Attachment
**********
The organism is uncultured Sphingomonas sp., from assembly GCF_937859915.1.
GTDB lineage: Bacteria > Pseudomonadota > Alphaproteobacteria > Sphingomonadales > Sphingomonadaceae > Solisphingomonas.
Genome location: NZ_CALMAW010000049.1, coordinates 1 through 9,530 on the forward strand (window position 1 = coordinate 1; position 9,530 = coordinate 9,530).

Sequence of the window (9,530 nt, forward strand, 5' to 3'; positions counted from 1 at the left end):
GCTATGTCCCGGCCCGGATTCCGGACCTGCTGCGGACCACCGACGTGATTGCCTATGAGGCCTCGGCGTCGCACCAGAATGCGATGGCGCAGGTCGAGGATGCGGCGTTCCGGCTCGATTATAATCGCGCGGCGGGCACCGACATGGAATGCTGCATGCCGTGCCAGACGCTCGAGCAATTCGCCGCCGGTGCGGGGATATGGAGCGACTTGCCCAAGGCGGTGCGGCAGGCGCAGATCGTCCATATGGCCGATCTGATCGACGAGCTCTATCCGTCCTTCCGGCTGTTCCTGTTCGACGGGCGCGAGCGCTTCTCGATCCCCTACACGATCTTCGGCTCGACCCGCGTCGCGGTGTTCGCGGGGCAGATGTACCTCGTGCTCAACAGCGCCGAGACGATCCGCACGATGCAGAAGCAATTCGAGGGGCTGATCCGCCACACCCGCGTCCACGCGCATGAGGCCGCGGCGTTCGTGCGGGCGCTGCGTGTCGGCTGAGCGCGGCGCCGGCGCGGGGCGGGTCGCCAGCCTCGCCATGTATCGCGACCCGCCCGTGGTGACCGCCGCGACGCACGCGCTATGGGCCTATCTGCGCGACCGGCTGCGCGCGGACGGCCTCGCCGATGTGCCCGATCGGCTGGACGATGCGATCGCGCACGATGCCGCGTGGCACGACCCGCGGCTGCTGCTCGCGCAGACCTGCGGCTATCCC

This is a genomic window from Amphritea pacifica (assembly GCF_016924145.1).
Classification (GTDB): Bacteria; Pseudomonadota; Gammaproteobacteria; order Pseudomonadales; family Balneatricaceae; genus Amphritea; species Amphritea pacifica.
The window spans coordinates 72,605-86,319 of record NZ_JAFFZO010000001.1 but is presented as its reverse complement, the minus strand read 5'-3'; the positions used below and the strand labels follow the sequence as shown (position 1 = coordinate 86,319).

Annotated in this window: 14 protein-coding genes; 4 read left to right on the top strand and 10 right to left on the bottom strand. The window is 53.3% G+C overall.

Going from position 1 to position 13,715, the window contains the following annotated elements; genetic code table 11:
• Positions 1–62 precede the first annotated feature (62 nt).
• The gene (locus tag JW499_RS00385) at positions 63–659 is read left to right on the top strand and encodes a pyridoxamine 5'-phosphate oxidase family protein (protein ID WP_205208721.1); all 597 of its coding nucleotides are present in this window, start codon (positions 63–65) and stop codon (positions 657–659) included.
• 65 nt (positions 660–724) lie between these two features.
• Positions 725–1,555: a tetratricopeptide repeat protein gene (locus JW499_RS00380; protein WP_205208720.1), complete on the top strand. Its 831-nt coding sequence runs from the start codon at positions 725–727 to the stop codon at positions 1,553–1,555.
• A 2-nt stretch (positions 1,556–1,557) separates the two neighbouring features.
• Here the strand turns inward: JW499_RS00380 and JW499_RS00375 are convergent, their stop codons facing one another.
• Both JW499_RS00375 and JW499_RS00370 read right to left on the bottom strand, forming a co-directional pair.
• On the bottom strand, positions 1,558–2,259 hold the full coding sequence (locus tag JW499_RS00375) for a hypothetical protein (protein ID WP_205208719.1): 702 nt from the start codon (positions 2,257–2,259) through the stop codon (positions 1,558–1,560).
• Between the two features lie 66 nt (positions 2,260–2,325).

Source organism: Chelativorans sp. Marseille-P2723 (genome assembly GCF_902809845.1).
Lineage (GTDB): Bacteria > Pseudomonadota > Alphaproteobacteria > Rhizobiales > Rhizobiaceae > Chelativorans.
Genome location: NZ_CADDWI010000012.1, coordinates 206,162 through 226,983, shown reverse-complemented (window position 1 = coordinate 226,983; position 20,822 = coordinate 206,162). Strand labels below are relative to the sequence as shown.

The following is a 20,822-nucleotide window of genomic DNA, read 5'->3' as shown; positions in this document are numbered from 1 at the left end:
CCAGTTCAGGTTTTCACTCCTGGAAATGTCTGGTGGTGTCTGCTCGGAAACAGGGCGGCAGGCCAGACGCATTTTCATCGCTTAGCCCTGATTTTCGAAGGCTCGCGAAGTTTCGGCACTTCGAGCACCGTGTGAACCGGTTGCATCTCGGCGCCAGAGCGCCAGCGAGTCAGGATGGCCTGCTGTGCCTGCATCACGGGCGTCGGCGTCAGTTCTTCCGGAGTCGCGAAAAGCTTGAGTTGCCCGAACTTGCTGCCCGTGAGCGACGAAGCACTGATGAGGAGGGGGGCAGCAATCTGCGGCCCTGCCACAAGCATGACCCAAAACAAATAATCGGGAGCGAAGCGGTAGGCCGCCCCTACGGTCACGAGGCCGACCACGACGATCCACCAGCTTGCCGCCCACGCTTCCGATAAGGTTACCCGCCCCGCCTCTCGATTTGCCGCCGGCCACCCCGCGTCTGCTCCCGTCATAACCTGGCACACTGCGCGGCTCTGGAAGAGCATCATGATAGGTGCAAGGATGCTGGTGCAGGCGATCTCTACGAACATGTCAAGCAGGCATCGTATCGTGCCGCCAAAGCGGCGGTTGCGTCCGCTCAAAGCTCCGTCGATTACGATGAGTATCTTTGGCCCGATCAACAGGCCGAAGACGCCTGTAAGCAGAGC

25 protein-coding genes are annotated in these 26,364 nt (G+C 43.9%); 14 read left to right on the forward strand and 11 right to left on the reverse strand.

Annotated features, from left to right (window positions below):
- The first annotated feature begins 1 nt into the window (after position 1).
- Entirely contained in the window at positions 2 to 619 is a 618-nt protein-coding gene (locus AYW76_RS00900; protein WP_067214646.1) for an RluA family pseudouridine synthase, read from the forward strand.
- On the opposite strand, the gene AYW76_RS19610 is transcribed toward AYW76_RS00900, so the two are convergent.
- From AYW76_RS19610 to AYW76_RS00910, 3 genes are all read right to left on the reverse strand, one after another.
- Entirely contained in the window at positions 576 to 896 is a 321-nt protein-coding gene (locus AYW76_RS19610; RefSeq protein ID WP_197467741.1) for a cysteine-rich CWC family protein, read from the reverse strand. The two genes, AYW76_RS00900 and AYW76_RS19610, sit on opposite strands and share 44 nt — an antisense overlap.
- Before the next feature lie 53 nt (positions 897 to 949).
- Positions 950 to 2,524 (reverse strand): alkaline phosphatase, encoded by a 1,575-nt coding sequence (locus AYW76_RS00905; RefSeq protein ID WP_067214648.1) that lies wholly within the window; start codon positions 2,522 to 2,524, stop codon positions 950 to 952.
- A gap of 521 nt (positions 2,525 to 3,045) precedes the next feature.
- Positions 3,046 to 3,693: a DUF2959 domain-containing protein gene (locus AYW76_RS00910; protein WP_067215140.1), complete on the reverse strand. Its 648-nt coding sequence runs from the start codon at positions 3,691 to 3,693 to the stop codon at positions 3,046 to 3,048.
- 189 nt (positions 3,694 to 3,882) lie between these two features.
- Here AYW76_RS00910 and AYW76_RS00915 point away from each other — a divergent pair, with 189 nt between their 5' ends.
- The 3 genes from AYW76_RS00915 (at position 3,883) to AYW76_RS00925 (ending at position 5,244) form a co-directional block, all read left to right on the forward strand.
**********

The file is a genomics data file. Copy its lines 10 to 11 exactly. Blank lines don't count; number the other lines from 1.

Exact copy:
Going from position 1 to position 13,715, the window contains the following annotated elements; genetic code table 11:
• Positions 1–62 precede the first annotated feature (62 nt).